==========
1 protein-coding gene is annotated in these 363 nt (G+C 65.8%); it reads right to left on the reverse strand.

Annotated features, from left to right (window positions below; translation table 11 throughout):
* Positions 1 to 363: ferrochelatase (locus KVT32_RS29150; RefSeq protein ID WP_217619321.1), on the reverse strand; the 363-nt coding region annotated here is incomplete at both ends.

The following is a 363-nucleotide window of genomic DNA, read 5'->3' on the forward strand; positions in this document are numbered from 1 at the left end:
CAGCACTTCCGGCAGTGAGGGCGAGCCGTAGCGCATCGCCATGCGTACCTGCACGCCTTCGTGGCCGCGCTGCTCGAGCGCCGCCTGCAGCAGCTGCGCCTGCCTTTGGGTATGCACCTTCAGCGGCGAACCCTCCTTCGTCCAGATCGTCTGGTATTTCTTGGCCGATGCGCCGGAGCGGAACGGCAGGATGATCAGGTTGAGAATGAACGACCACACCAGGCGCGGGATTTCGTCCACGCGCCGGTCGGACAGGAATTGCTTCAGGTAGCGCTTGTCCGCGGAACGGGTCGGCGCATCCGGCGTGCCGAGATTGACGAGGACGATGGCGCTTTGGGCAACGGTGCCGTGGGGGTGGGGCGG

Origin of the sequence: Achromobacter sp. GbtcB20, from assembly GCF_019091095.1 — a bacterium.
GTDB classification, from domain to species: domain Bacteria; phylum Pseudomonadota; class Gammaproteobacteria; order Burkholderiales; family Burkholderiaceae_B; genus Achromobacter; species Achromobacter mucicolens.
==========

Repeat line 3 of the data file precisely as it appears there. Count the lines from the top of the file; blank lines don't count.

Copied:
* Positions 1 to 363: ferrochelatase (locus KVT32_RS29150; RefSeq protein ID WP_217619321.1), on the reverse strand; the 363-nt coding region annotated here is incomplete at both ends.